Types of volume layouts

VxVM allows you to create volumes with the following layout types:


A volume whose subdisks are arranged both sequentially and contiguously within a plex. Concatenation allows a volume to be created from multiple regions of one or more disks if there is not enough space for an entire volume on a single region of a disk. If a single LUN or disk is split into multiple subdisks, and each subdisk belongs to a unique volume, this is called carving.


A volume with data spread evenly across multiple disks. Stripes are equal-sized fragments that are allocated alternately and evenly to the subdisks of a single plex. There must be at least two subdisks in a striped plex, each of which must exist on a different disk. Throughput increases with the number of disks across which a plex is striped. Striping helps to balance I/O load in cases where high traffic areas exist on certain subdisks.


A volume with multiple data plexes that duplicate the information contained in a volume. Although a volume can have a single data plex, at least two are required for true mirroring to provide redundancy of data. For the redundancy to be useful, each of these data plexes should contain disk space from different disks.


A volume that uses striping to spread data and parity evenly across multiple disks in an array. Each stripe contains a parity stripe unit and data stripe units. Parity can be used to reconstruct data if one of the disks fails. In comparison to the performance of striped volumes, write throughput of RAID-5 volumes decreases since parity information needs to be updated each time data is modified. However, in comparison to mirroring, the use of parity to implement data redundancy reduces the amount of space required.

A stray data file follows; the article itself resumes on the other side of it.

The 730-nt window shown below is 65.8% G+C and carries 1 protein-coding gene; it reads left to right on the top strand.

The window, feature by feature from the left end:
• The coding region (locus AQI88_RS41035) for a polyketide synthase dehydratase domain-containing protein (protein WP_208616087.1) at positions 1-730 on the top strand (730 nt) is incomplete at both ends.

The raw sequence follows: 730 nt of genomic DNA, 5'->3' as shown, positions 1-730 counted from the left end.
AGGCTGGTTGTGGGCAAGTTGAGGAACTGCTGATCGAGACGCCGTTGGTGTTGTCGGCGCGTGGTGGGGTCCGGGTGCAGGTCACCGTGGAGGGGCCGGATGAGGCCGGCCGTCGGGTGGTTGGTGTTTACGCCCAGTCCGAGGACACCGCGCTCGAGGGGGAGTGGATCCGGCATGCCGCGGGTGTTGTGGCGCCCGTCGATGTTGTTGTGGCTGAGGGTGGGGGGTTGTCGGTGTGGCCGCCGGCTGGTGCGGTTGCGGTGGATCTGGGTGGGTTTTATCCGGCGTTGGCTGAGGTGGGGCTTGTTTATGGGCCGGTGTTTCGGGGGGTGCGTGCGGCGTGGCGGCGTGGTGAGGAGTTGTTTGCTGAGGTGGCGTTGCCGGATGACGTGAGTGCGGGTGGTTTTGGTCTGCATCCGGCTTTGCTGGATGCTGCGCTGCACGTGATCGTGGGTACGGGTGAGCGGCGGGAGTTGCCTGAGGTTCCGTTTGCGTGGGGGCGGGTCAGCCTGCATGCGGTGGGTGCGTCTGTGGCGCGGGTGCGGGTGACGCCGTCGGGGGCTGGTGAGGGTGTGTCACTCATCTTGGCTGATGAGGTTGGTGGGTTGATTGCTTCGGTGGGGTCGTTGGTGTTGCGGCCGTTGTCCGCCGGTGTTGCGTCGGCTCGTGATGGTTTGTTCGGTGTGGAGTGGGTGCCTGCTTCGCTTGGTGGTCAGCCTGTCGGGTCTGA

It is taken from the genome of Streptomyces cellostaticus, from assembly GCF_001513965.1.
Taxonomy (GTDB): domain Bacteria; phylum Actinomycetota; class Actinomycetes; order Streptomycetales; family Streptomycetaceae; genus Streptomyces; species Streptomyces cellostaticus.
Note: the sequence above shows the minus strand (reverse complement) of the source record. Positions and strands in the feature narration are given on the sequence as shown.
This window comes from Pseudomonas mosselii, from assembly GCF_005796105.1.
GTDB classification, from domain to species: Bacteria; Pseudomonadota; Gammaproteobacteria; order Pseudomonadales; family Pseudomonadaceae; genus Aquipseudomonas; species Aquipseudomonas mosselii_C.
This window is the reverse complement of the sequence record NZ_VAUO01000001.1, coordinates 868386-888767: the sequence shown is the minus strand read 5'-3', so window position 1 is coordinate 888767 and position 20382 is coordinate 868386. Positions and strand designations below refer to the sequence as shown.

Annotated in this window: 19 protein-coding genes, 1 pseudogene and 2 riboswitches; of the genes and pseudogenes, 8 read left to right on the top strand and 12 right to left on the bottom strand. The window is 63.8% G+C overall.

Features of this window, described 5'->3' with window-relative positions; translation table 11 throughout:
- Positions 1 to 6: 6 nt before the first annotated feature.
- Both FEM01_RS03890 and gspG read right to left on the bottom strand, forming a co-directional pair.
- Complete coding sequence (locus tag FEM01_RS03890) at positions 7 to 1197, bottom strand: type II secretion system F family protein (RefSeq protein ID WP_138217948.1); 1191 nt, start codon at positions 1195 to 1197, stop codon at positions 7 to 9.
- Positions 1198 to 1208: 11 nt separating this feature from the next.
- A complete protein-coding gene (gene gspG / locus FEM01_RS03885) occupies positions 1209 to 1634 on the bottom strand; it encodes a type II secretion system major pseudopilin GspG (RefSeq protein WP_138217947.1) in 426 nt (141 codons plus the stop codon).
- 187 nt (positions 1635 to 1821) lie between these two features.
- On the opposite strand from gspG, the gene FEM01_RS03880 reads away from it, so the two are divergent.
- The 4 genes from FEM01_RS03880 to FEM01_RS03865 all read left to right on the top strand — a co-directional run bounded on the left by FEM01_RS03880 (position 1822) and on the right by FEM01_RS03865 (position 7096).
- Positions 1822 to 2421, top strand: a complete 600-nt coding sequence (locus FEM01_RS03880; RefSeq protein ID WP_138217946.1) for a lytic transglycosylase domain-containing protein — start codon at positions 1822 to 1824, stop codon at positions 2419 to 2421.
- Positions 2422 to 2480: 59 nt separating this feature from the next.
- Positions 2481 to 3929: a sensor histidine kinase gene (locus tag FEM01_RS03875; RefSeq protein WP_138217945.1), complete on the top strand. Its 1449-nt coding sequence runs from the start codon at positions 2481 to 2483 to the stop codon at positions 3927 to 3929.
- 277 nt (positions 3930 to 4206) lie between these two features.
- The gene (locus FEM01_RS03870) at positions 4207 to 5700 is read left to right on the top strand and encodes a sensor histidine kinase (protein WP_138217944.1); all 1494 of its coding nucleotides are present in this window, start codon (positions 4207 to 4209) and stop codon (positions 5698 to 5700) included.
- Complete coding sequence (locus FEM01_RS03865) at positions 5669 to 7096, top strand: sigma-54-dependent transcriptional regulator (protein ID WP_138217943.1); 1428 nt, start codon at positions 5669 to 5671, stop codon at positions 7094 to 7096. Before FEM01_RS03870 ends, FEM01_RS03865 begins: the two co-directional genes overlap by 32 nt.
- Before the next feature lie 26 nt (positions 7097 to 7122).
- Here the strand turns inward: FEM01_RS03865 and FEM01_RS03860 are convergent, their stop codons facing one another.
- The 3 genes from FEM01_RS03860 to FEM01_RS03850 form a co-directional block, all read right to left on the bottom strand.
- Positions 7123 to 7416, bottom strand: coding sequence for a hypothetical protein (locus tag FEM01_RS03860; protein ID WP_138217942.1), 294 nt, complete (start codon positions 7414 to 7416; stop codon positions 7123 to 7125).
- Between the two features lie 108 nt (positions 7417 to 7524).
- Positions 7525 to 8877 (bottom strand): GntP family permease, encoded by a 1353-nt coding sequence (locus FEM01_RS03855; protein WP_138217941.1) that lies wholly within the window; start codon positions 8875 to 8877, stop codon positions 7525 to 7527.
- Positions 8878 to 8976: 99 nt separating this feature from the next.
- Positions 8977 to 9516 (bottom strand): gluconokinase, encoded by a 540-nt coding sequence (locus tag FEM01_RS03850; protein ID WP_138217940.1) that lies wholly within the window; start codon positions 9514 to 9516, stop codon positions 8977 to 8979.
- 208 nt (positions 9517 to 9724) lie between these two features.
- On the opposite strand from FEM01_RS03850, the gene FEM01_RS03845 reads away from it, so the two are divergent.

A volume that is configured as a striped plex and another plex that mirrors the striped one. This requires at least two disks for striping and one or more other disks for mirroring (depending on whether the plex is simple or striped). The advantages of this layout are increased performance by spreading data across multiple disks and redundancy of data.

Layered Volume

A volume constructed from other volumes. Non-layered volumes are constructed by mapping their subdisks to VM disks. Layered volumes are constructed by mapping their subdisks to underlying volumes (known as storage volumes), and allow the creation of more complex forms of logical layout. Examples of layered volumes are striped-mirror and concatenated-mirror volumes.

See Layered volumes.

A striped-mirror volume is created by configuring several mirrored volumes as the columns of a striped volume. This layout offers the same benefits as a non-layered mirrored-stripe volume. In addition it provides faster recovery as the failure of single disk does not force an entire striped plex offline.

See Mirroring plus striping (striped-mirror, RAID-1+0 or RAID-10).

A concatenated-mirror volume is created by concatenating several mirrored volumes. This provides faster recovery as the failure of a single disk does not force the entire mirror offline.

More Information

Concatenation, spanning, and carving

Striping (RAID-0)

Mirroring (RAID-1)

RAID-5 (striping with parity)

Striping plus mirroring (mirrored-stripe or RAID-0+1)